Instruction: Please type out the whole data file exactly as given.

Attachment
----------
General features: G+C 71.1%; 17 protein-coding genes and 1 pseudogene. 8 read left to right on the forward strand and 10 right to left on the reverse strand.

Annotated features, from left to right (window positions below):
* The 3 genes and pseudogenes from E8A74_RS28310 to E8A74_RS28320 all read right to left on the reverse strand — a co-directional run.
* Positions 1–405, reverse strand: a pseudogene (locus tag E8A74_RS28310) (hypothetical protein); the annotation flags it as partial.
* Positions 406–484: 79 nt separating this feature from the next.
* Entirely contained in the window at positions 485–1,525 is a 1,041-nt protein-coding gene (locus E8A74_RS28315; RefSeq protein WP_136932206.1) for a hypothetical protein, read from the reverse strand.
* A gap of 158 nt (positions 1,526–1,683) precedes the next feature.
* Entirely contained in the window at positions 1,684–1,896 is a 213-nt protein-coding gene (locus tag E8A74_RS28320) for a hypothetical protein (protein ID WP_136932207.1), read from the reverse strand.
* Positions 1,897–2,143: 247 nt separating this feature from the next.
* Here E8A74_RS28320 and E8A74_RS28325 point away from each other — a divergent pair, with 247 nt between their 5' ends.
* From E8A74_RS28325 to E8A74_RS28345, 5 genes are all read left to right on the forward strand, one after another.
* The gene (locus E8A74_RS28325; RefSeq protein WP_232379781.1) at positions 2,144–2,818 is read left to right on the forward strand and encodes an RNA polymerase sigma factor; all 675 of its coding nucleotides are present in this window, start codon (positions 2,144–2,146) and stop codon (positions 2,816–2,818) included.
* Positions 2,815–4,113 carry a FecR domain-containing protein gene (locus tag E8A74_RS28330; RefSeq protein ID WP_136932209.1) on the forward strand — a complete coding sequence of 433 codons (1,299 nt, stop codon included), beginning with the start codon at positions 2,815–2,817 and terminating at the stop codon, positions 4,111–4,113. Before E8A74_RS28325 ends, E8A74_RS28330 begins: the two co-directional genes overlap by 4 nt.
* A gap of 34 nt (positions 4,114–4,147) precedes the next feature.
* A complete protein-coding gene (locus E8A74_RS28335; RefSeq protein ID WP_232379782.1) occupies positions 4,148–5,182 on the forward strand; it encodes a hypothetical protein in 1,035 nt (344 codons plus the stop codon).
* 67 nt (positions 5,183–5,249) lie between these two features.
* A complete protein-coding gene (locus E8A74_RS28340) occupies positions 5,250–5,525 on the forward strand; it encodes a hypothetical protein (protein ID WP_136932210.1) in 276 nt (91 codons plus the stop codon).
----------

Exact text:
General features: G+C 71.1%; 17 protein-coding genes and 1 pseudogene. 8 read left to right on the forward strand and 10 right to left on the reverse strand.

Annotated features, from left to right (window positions below):
* The 3 genes and pseudogenes from E8A74_RS28310 to E8A74_RS28320 all read right to left on the reverse strand — a co-directional run.
* Positions 1–405, reverse strand: a pseudogene (locus tag E8A74_RS28310) (hypothetical protein); the annotation flags it as partial.
* Positions 406–484: 79 nt separating this feature from the next.
* Entirely contained in the window at positions 485–1,525 is a 1,041-nt protein-coding gene (locus E8A74_RS28315; RefSeq protein WP_136932206.1) for a hypothetical protein, read from the reverse strand.
* A gap of 158 nt (positions 1,526–1,683) precedes the next feature.
* Entirely contained in the window at positions 1,684–1,896 is a 213-nt protein-coding gene (locus tag E8A74_RS28320) for a hypothetical protein (protein ID WP_136932207.1), read from the reverse strand.
* Positions 1,897–2,143: 247 nt separating this feature from the next.
* Here E8A74_RS28320 and E8A74_RS28325 point away from each other — a divergent pair, with 247 nt between their 5' ends.
* From E8A74_RS28325 to E8A74_RS28345, 5 genes are all read left to right on the forward strand, one after another.
* The gene (locus E8A74_RS28325; RefSeq protein WP_232379781.1) at positions 2,144–2,818 is read left to right on the forward strand and encodes an RNA polymerase sigma factor; all 675 of its coding nucleotides are present in this window, start codon (positions 2,144–2,146) and stop codon (positions 2,816–2,818) included.
* Positions 2,815–4,113 carry a FecR domain-containing protein gene (locus tag E8A74_RS28330; RefSeq protein ID WP_136932209.1) on the forward strand — a complete coding sequence of 433 codons (1,299 nt, stop codon included), beginning with the start codon at positions 2,815–2,817 and terminating at the stop codon, positions 4,111–4,113. Before E8A74_RS28325 ends, E8A74_RS28330 begins: the two co-directional genes overlap by 4 nt.
* A gap of 34 nt (positions 4,114–4,147) precedes the next feature.
* A complete protein-coding gene (locus E8A74_RS28335; RefSeq protein ID WP_232379782.1) occupies positions 4,148–5,182 on the forward strand; it encodes a hypothetical protein in 1,035 nt (344 codons plus the stop codon).
* 67 nt (positions 5,183–5,249) lie between these two features.
* A complete protein-coding gene (locus E8A74_RS28340) occupies positions 5,250–5,525 on the forward strand; it encodes a hypothetical protein (protein ID WP_136932210.1) in 276 nt (91 codons plus the stop codon).